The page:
17 August 2016
will darbyshire photo

In the summer of 2014, I experienced a break-up. It was my first. And I was devastated.

Coping with the demise of my relationship was unlike anything else I’d ever felt before. Someone in my family told me that it was like coping with a death: you grieve in the same way; you’re mourning the loss of a person. I suppose that’s just how I felt: empty and lost, like a piece of me had broken off and crumbled, never to return.

Being an introvert and prone to bouts of anxiety, rather than telling all the people I knew and loved about my problems, instead I took to the strangers of the internet to express my thoughts and feelings. It was daunting at first, but gradually it started to make me feel better. It soon became soothing and cathartic, something I even enjoyed. Words would pour out of me in blog post after blog post and I began to make short films in an attempt to exhaust my emotions. I was still unhappy, but at least I was moving in the right direction. I was being productive.

Then something surprising happened, something I had never intended. People started responding, particularly to the YouTube videos I was making. The viewing figures grew and I realised my thoughts were being revealed to hundreds and then thousands of people. It was scary. Overnight I sort of became a faux ‘agony aunt’. I would receive tens of emails every day from people suffering with heartbreak, who like me needed to offload their feelings. I felt myself personally connecting with people I had never met; all of us binding together to absorb, digest and move on from our experiences.

After a while, the tens of emails became hundreds and my own personal well of knowledge and emotion began to run dry. The cathartic hobby had blossomed into something bigger and much more important than me. I felt there needed to be a better forum for people to express themselves, and so the idea for This Modern Love was born.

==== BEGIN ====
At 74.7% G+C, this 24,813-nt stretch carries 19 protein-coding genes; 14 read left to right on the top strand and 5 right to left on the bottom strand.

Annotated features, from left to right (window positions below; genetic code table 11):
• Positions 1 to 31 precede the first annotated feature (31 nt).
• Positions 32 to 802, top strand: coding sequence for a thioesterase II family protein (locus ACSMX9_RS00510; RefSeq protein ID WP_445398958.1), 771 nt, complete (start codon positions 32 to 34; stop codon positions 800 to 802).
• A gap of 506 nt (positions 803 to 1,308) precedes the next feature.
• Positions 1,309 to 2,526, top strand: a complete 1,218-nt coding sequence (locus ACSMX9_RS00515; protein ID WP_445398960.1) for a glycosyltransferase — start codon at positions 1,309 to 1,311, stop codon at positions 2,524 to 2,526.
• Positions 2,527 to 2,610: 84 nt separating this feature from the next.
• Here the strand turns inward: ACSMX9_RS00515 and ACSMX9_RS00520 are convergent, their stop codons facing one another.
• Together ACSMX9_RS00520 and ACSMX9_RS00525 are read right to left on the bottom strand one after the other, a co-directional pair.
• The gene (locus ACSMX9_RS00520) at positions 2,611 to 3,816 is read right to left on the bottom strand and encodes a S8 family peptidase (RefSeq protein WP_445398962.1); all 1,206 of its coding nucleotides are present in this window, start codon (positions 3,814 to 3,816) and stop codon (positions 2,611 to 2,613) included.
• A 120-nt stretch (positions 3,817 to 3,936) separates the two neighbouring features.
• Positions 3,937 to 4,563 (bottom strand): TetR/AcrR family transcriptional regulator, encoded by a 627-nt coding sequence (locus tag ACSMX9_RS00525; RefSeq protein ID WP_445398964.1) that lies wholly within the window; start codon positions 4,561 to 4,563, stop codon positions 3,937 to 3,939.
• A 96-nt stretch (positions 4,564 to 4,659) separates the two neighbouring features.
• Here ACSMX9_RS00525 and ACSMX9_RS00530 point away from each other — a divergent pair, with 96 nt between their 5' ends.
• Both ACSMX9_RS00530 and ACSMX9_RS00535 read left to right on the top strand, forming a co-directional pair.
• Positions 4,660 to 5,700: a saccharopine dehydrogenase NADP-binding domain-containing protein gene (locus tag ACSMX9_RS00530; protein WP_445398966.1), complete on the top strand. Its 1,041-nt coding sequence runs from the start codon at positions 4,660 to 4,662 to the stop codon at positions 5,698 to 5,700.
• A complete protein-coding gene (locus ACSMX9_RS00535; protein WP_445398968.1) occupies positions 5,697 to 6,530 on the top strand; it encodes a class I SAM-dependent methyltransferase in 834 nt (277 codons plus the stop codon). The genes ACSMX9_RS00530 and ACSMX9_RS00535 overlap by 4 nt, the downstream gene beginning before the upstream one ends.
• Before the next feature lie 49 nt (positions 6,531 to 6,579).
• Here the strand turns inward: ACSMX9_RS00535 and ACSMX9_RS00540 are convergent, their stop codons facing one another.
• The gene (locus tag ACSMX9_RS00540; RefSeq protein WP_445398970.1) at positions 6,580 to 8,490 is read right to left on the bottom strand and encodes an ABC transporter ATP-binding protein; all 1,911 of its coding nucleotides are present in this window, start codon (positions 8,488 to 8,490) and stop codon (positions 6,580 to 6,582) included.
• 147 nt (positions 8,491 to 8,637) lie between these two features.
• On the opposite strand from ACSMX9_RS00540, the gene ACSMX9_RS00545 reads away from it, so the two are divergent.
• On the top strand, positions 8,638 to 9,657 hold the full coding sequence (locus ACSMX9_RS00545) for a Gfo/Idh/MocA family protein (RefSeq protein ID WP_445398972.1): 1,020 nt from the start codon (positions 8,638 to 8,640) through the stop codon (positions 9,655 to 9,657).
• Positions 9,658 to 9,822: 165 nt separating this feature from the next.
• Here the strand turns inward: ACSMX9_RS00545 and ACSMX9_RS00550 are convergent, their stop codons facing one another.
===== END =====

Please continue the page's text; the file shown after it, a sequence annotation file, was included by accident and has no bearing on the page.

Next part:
This Modern Love

'Love in the modern age is a complex idea. We’re more connected than we’ve ever been, but with that comes its own set of problems.'

This book, and the project as a whole, is an attempt to provide a safe environment for people to share their thoughts on modern relationships. Over the course of a year, I asked people from all over the world a series of questions and chronicled their responses in the collection of pages that you are about to read. The responses range from letters to pictures to single words, many from far-flung places, often in beautiful languages, always with searing honesty. They highlight the extremes and the humdrum of modern relationships, the large gestures and the tiny nuances that make people tick.

Love in the modern age is a complex idea. We’re more connected then we’ve ever been, but with that comes its own set of problems.

We’re able to maintain relationships over larger distances but we sacrifice our primal need to be physical, to touch, to feel. What seemed impossible a decade ago is quickly becoming the norm, and online behaviour is revolutionising the way we think about love and how we interact with each other.

But does our online connection really make us closer? Does the distance allow us real happiness or heartbreak? I’d like to think the book answers some of these questions, but it also poses many more. Some of the letters are bitter, some of them are raw. Some of them are thankful, and some of them might make you laugh. But they have all made me think about some of our most fundamental needs and desires. And I hope they will do the same for you.

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